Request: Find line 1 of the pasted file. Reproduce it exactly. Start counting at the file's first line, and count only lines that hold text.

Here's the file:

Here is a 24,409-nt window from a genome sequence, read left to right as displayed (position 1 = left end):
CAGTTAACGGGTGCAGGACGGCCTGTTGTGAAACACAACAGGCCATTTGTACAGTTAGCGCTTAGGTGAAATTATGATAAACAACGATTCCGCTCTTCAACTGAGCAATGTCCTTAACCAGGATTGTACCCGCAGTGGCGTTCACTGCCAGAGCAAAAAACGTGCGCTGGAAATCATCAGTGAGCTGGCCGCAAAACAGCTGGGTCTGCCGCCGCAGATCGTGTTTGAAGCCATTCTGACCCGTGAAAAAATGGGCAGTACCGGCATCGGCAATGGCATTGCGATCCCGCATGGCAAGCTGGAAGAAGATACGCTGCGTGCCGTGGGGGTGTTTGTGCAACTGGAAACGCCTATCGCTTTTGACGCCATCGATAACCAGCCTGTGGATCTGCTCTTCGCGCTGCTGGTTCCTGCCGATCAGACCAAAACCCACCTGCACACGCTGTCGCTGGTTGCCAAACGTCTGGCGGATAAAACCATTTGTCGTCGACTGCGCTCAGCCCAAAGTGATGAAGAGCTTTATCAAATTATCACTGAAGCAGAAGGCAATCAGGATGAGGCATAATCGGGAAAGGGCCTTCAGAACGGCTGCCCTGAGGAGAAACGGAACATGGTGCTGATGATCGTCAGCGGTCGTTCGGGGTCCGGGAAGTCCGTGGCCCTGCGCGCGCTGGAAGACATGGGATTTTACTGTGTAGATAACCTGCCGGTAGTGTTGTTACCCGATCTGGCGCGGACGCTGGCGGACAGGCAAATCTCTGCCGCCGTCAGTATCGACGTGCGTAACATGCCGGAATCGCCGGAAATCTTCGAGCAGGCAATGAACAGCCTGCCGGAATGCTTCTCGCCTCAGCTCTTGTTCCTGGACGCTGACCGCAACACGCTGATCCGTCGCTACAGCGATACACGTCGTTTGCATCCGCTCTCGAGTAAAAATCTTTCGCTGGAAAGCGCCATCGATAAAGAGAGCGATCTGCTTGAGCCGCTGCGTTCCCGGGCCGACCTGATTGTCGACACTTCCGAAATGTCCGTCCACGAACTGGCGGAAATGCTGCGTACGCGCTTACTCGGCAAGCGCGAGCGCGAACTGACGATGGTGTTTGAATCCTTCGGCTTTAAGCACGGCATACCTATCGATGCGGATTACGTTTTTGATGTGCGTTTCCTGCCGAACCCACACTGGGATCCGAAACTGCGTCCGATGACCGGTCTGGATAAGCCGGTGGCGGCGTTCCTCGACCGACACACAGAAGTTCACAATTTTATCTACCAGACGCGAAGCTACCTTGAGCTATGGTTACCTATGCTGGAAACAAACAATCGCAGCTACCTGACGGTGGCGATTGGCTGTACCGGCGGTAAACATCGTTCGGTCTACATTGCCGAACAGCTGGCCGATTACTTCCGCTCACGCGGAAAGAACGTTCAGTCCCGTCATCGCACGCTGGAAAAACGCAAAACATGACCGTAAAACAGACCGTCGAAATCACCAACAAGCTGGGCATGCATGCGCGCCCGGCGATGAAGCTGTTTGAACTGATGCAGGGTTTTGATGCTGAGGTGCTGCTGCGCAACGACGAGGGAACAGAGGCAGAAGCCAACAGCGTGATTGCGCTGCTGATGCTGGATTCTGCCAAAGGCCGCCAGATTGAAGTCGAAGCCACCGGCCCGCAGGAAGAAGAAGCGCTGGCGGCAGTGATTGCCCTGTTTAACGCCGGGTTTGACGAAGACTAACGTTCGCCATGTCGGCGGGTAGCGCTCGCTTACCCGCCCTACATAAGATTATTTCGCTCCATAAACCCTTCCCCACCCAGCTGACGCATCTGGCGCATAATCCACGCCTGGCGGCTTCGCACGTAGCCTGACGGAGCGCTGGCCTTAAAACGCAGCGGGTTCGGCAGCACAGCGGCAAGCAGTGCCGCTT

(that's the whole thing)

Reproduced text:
Here is a 24,409-nt window from a genome sequence, read left to right as displayed (position 1 = left end):